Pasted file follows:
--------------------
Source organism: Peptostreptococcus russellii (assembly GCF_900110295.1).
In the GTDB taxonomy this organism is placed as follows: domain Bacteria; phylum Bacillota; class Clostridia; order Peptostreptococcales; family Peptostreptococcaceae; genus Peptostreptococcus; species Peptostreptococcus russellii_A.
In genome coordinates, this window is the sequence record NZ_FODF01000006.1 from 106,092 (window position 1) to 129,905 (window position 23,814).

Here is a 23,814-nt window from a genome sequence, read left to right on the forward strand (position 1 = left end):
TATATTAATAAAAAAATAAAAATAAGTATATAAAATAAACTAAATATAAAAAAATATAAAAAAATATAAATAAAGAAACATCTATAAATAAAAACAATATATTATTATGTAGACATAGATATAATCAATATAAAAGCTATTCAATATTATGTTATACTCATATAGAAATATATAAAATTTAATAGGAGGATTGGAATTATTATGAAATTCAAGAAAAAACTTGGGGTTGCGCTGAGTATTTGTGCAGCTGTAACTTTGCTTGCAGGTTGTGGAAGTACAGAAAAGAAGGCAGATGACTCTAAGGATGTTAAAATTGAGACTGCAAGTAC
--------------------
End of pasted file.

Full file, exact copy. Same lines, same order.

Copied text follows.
Source organism: Peptostreptococcus russellii (assembly GCF_900110295.1).
In the GTDB taxonomy this organism is placed as follows: domain Bacteria; phylum Bacillota; class Clostridia; order Peptostreptococcales; family Peptostreptococcaceae; genus Peptostreptococcus; species Peptostreptococcus russellii_A.
In genome coordinates, this window is the sequence record NZ_FODF01000006.1 from 106,092 (window position 1) to 129,905 (window position 23,814).

Here is a 23,814-nt window from a genome sequence, read left to right on the forward strand (position 1 = left end):
TATATTAATAAAAAAATAAAAATAAGTATATAAAATAAACTAAATATAAAAAAATATAAAAAAATATAAATAAAGAAACATCTATAAATAAAAACAATATATTATTATGTAGACATAGATATAATCAATATAAAAGCTATTCAATATTATGTTATACTCATATAGAAATATATAAAATTTAATAGGAGGATTGGAATTATTATGAAATTCAAGAAAAAACTTGGGGTTGCGCTGAGTATTTGTGCAGCTGTAACTTTGCTTGCAGGTTGTGGAAGTACAGAAAAGAAGGCAGATGACTCTAAGGATGTTAAAATTGAGACTGCAAGTAC